On 28 October 1971 the House of Commons voted, at the end of a six-day debate, on Britain’s entry to the Common Market. There was a majority of 112 in favour, but 131 MPs rebelled against their party leadership, the most dramatic occasion of its kind since the prelude to Chamberlain’s resignation in 1940. On the Opposition benches, 69 Labour MPs defied a heavy three-line whip to vote for entry, and another 20 abstained. Of Conservatives, 39 voted against entry and two abstained. There was also one Liberal rebel.
The split in the Labour Party over Europe was to be decisive. It led to the resignation of Roy Jenkins as Deputy Leader and to the breakdown of the old, controlling alliance on the centre-right of the party. The SDP, when it emerged ten years later, was the lineal descendant of the Labour rebellion. But dissent in the Conservative Party presented no comparable threat. Since Harold Macmillan’s first application for membership in 1962, it had been settled policy to join the European Community. Now, with a decisive House of Commons vote behind it, the British would be ‘good Europeans’, at least as long as a Conservative government was in power. A handful of rebels was neither here nor there.
Michael Heseltine’s extended tract is a measure of how far, under Mrs Thatcher, this expectation remains unfulfilled. The Prime Minister’s abrasive relations with Britain’s European partners have been one of the characteristics of her period in office. For a while it appeared that a settlement to Britain’s budgetary problem, together with steps to control the Common Agricultural Policy, had diminished her antagonism to the Community. But her Bruges speech of last autumn, her opposition to full membership of the EMS, her contempt for ‘the socialist policies’ of the Commission’s President, Jacques Delors, and the restrictive, anti-federal tone she gave to the Conservative Manifesto for the 1989 Euro-elections, all point to a greater hostility than in her early days in Downing Street.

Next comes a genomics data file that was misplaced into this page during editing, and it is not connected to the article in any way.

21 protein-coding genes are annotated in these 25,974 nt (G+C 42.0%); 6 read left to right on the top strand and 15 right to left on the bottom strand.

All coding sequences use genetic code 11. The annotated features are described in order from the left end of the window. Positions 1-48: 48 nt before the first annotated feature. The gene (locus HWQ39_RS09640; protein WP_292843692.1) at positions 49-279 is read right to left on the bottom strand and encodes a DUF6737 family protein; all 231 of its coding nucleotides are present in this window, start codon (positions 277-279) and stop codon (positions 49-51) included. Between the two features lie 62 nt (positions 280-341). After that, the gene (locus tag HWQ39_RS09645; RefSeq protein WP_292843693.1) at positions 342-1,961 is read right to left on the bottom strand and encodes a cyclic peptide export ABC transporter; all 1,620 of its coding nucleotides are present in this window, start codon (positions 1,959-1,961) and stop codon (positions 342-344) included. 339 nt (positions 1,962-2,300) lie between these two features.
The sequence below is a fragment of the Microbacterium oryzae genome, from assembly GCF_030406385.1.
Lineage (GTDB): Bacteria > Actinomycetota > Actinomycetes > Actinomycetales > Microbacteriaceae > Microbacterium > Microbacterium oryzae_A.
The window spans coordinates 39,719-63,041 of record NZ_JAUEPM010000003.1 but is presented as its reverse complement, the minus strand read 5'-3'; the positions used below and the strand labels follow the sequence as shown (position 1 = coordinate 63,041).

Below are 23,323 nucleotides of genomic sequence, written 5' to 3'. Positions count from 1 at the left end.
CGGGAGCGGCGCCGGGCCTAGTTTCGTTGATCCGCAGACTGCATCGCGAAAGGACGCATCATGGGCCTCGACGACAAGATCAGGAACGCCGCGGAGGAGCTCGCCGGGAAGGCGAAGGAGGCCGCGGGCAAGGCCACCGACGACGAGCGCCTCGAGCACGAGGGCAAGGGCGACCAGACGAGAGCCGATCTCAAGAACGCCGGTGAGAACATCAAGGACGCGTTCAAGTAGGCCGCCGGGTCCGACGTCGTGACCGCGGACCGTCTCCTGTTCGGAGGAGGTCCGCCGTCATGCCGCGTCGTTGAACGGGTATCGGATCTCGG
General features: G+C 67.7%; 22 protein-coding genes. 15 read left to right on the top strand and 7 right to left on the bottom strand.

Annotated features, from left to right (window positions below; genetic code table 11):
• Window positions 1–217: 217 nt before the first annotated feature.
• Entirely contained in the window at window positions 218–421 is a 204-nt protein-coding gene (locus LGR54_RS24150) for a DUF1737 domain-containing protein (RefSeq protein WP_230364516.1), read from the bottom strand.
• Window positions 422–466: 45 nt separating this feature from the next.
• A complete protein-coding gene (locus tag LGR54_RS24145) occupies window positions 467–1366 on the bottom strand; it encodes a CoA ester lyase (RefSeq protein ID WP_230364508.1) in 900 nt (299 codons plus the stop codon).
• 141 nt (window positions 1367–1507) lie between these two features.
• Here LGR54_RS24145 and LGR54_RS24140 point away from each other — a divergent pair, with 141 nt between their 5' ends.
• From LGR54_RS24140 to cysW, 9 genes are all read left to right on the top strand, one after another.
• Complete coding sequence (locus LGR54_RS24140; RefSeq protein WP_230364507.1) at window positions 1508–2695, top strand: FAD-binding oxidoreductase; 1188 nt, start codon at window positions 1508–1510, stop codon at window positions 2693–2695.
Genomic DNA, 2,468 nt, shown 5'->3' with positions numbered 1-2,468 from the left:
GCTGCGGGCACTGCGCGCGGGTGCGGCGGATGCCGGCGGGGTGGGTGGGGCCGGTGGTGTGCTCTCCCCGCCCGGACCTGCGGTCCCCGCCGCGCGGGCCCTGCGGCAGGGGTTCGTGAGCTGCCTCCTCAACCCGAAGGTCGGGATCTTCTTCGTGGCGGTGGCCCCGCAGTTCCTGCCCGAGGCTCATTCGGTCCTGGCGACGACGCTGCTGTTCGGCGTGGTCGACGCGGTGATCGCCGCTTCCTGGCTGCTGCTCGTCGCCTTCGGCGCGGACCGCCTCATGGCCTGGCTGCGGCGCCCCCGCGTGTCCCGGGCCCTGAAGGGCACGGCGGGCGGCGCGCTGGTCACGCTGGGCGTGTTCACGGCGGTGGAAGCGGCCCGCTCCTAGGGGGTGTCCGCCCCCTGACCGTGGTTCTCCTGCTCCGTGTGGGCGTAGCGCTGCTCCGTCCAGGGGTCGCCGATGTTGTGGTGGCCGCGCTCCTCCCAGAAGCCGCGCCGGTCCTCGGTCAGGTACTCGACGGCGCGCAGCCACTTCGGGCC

In turn, this has put the matter back on the political agenda, with consequences that have proved damaging to her. For many years, and despite the ‘Yes’ vote in the referendum of 1975, there were points to be scored in a populist approach to foreigners across the channel. Euro-beer, Euro-sausages were good for a laugh, with a side-swipe at Brussels bureaucrats, the arrogant French and the pompous Germans. But the tide has suddenly turned. The tirade against Brussels from Mrs Thatcher’s former adviser, Sir John Hoskyns, was not well received by the Institute of Directors he was still serving. Opinion polls show and the results of the Euro-elections confirm that outright hostility to the Community is no longer an obvious winner.